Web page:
Several month's ago I reviewed local author Daniel Woodrell's latest novel, The Maid's Version. That work is a fictionalized accounting of an event that actually occurred in West Plains, Missouri: the explosion at the Bond Dance Hall on April 13, 1928. Sixty people were in attendance at the dance when a mysterious explosion tore the place apart, killing thirty-seven. Twenty-two of the badly burned bodies were never identified and were buried in a mass grave at a local cemetery.
The massive explosion was said to have been felt in Pomona - ten miles away. It did so much structural damage to the nearby Howell County Courthouse that the building had to be abandoned for several years until repairs could be made.
Although the cause of the explosion and fire were never determined, the dance hall on East Main Street near the public square sat above a garage, and there has been speculation that a gasoline fire originated in the garage. There was even a suggestion that a truck loaded with dynamite might have been parked in the garage on the night of the dance.
The dance hall explosion was so horrific that it is still widely discussed today - nearly a century after the fact.
Recently my son gave me an old high school text book, Adventures in Reading, that had been used at West Plains High School during the 1970's - one of his flea market finds. There were two loose leaf sheets of paper pressed into that book. One was a political treatise on the need to integrate a college's workforce - which I will discuss in this space on a later date.
The other item in the book was a mimeographed sheet of paper containing a poem entitled "The Ballad of the West Plains Explosion." Although there was no attribution with the work, I did find one reference on the internet indicating that it may have been written by a Mr. Vernon Dahlhart in 1928.
The copy I have was definitely run off during the 1970's at the time the textbook was in use. As a high school teacher in the late 1970's, I remember those "dirty purple" copies with their smell of alcohol quite well!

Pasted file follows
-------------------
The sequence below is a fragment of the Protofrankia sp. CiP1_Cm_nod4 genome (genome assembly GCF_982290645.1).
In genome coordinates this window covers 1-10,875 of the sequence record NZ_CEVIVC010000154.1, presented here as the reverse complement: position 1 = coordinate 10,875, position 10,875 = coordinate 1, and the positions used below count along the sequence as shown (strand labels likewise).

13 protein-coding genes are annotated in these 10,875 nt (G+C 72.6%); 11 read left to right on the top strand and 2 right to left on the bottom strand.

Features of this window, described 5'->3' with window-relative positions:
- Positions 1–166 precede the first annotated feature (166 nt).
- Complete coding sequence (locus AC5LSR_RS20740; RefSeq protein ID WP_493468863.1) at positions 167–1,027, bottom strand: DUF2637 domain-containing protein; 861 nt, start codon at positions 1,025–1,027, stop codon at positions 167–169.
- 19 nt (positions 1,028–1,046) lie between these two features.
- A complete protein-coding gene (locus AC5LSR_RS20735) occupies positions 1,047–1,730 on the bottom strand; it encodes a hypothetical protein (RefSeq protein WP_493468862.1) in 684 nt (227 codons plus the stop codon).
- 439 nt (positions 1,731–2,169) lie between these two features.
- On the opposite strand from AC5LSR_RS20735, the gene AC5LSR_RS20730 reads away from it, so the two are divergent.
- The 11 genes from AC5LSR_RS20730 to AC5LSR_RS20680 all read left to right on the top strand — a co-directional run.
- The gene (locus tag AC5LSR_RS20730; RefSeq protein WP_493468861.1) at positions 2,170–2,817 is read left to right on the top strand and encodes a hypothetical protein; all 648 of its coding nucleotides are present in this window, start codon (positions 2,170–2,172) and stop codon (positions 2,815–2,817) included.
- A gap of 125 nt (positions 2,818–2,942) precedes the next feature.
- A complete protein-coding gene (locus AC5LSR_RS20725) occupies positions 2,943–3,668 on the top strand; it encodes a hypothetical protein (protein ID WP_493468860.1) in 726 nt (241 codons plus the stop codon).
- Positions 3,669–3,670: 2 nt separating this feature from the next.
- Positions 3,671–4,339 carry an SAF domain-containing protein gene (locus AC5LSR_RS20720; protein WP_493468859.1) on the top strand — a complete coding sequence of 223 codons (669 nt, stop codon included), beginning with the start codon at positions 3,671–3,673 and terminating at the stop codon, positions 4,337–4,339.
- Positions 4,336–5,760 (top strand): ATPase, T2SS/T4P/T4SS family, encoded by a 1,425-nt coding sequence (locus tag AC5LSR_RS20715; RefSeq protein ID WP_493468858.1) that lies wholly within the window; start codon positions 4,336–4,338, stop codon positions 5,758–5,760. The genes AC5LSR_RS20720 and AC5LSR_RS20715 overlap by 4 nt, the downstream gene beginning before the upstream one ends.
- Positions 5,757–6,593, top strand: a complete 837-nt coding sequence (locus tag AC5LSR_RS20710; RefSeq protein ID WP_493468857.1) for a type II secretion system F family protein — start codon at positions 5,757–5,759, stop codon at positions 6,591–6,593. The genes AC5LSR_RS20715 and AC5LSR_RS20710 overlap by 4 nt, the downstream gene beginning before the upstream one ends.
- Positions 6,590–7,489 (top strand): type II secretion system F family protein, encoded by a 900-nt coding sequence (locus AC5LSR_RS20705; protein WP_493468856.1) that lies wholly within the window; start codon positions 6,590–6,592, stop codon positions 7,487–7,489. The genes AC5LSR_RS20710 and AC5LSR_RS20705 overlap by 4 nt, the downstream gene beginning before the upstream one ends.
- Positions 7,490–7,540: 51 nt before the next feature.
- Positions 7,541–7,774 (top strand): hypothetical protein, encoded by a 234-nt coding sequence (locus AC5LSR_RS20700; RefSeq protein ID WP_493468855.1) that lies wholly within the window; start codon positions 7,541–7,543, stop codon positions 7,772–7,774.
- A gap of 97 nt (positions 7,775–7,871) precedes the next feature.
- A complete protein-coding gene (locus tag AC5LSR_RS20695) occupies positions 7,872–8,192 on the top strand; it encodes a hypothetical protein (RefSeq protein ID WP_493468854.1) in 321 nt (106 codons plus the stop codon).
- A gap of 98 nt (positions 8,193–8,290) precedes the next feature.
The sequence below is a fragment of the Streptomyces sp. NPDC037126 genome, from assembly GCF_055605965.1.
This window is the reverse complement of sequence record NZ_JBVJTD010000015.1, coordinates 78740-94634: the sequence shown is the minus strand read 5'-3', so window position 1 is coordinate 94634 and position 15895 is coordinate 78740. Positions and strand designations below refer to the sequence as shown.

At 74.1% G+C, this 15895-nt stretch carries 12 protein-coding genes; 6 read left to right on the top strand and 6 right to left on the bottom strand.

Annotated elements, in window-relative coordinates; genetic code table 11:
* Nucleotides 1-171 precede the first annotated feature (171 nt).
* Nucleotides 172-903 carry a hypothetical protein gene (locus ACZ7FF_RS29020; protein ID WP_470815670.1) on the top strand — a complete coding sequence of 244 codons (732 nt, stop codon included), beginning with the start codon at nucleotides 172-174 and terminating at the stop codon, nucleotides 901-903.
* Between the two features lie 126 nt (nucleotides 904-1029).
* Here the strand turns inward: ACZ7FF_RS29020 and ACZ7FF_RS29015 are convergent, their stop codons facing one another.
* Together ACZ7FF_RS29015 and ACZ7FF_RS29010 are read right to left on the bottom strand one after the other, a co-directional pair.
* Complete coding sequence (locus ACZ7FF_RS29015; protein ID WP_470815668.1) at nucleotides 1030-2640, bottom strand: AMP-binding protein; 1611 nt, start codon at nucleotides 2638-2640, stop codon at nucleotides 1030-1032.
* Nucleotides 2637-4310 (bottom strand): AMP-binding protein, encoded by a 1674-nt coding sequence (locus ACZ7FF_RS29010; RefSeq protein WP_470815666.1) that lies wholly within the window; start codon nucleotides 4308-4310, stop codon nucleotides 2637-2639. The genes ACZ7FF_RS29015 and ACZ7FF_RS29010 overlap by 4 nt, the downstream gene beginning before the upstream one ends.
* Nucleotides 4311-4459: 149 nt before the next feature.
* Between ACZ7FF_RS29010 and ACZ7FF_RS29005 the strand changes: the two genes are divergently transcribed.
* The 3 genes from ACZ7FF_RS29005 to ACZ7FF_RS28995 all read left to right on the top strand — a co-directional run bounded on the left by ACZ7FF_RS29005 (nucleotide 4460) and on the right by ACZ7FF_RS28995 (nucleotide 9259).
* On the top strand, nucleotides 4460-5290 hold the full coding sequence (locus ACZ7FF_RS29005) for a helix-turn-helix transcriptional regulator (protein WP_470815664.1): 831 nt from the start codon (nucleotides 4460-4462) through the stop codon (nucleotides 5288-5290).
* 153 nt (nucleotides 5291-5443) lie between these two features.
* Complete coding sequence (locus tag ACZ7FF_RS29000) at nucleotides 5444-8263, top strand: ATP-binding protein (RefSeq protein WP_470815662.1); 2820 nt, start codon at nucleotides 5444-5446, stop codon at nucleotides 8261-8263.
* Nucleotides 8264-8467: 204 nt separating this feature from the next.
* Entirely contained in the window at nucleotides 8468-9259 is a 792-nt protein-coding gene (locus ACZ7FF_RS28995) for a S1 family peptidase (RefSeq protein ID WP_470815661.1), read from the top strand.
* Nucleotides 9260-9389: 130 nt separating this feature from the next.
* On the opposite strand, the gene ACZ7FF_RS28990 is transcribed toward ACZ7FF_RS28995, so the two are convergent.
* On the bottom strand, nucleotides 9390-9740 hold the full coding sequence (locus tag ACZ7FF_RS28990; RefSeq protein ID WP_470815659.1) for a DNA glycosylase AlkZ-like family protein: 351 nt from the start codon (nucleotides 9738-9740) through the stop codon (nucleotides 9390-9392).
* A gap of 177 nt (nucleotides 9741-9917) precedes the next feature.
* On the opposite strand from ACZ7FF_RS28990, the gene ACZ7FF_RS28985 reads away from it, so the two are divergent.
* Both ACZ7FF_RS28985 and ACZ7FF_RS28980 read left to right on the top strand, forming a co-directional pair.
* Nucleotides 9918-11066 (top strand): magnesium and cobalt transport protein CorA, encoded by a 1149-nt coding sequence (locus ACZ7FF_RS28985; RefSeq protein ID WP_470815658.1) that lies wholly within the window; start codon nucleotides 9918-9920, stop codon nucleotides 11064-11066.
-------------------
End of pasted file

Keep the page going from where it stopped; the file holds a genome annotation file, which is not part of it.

Here is how someone, possibly Mr. Vernon Dahlhart, described the horror that befell West Plains in 1928:
The Ballad of the West Plains Explosion
In the little town of West Plains
In old Missouri State
Twas the month of April
They saw the hand of fate.
The springtime flowers were blooming
The world was bright and gay,
And no one dreamed that danger
Would come to them that day.
Twas there the young folks gathered
One fatal Friday night
And to the dance they wandered
With hearts so gay and bright.
And there they spent the evening
With not a thought of fear
For nothing came to warn them
That death was drawing near.
The dance was nearly over
The evening nearly past
From the floor beneath them
There came an awful blast.
The building all around them
Came tumbling to the ground,
And though they fought and struggled,
The hot flames beat them down.
How quick the scene was shifted
From one so gay and bright
How hard the brave men struggled
To save their friends that night.
How sad the tears of loved ones
Who came at the break of dawn
To see the great disaster
Where forty loves had gone.
We can't explain the reason
This awful thing must come,
But we should all be ready
To say, "Thy will be done."
And though our hearts are weary,
Our burdens hard to bear,
We have one consolation
We'll meet them over there.